I had posted you a long reply but when I checked just now I saw it had not got uploaded. I do apologise.
You are right, many Greeks are overweight, even obese, but I think it is because they are not following the traditional Mediterranean diet any more. City dwellers in particular eat meat daily, cook with dairy cream and trans-fat laden shortenings (Fytini, Vitam), use seed oils for frying (and there's a lot of frying) because they are cheaper than olive oil. Frozen meals and packaged "convenience foods" have overtaken the supermarket shelves, fast food outlets abound and if you walk the streets in the centre every third person is munching while walking, whereas in the evenings you run the risk of being run over by an army of motorbikes delivering souvlakis and pizzas. Very few people still observe the abstinence from meat and dairy on every Wednesday and Friday of the year, the 40 days of Lent before Christmas as well as Easter, before 15th August and the numerous other Orthodox days of abstinence--even my mother-in-law who is of the old school only fasts during Holy Week. Probably only a few villagers on Crete still climb the mountains to gather horta and snails and get some exercise along the way. You are right, Greeks have the highest per capita consumption of cheese in Europe. But it's not all bad, they also have the highest consumption of dried beans in Europe and, of course, they top the world in olive oil per capita. This may offset the highest level of smokers in Europe (for women, I think the men come second). I am a great believer in olive oil. I use it for all my cooking, even much of my baking. A little goes a long way. When I cook beans, for example, I don't use oil during the cooking, but we each add a little to our plates so it's raw and retains its vitamins and full flavour. I've invented my own Bisquick clone recipe with olive oil. If I fry it's in olive oil. I also use real butter in baking for special occasions, e.g. kourabiedhes--but they are just once a year for Christmas. I don't have any margarines, shortenings or seed oils in the house.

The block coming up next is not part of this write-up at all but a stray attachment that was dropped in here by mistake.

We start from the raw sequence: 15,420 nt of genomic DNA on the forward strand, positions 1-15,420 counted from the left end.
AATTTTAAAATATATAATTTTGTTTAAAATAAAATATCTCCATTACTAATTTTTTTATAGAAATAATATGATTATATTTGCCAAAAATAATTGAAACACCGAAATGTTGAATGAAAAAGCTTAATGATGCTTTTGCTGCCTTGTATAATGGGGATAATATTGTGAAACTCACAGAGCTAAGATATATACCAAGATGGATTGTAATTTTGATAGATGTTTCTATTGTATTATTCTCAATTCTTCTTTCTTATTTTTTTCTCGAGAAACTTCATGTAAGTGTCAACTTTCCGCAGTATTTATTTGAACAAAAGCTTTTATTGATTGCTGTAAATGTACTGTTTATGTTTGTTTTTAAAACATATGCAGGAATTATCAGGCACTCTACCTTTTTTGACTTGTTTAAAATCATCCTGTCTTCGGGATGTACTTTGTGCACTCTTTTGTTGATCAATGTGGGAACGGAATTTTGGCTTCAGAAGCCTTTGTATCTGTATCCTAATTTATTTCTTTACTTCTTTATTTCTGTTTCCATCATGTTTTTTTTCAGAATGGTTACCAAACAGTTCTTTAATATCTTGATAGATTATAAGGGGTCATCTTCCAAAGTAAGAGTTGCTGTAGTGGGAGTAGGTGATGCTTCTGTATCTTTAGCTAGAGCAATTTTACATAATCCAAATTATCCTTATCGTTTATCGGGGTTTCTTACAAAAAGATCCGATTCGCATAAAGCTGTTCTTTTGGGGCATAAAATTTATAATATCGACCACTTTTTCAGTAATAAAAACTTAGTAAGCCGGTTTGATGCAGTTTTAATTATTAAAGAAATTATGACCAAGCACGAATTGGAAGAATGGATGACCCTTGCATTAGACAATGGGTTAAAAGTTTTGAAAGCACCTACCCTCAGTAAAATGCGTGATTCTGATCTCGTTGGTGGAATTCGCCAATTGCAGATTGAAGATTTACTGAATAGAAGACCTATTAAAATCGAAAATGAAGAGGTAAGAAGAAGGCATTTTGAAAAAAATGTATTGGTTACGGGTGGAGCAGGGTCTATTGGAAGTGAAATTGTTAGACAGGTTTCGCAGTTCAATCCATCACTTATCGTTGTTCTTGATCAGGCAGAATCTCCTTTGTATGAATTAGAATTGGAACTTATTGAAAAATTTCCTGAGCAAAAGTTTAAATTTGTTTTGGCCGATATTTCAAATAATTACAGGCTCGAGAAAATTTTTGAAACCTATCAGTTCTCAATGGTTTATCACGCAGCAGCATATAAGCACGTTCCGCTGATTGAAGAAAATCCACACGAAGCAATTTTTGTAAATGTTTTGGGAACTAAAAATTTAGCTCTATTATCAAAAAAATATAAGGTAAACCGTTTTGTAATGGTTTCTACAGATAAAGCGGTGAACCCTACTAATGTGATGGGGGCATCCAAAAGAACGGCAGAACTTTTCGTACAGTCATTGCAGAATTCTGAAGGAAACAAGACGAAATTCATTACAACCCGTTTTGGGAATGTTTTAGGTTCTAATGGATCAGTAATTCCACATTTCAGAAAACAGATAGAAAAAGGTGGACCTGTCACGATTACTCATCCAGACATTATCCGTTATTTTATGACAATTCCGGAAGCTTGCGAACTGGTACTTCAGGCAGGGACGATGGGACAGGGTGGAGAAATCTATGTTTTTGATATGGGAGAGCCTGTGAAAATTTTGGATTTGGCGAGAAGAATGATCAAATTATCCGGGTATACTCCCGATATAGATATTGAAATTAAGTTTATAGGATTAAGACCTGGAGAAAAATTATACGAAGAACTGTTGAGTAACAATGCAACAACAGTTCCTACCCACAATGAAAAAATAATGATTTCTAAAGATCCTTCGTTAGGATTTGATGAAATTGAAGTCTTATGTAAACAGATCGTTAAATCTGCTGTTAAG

I love all kinds of greens too, though I don't eat them as often as I would like to--I have a bad back and have stopped going to the weekly farmers' market, so I have to rely on Husband to bring our food from the supermarket.
Bravo for doing so well on the Fuhrman diet. I tried it a couple of years ago but I wasn't able to last the distance. You've inspired me to give it another go--I have the book.
Originally Posted by stamatiaa
Hello - My parents are from the Mediterranean. I see may Greeks overweight (or moderately overweight) even on the traditional Mediterranean diet since its high on oil (albeit olive) and dairy (espcially cheese), and often grains, and honey too.
Since you live in Greece, you should seriously consider eating the plentiful wild greens available - like vlytra and horta and stifno - every day (without the oil). They provide shocking levels of calcium and iron, with very low calories (if your not drenching them with oil).
I don’t follow the Mediterranean diet anymore because it kept me from my perfect weight. Instead, I follow the "Eat to Live" diet and lost the last 15 lbs and I feel I can follow this diet and eating plan for the rest of my life. “Google it” and you'll see the meal plans.
Even in the US, I go to Asian markets and find “vlytra”. Also, I love swiss chard, dandelions, kale and escarole.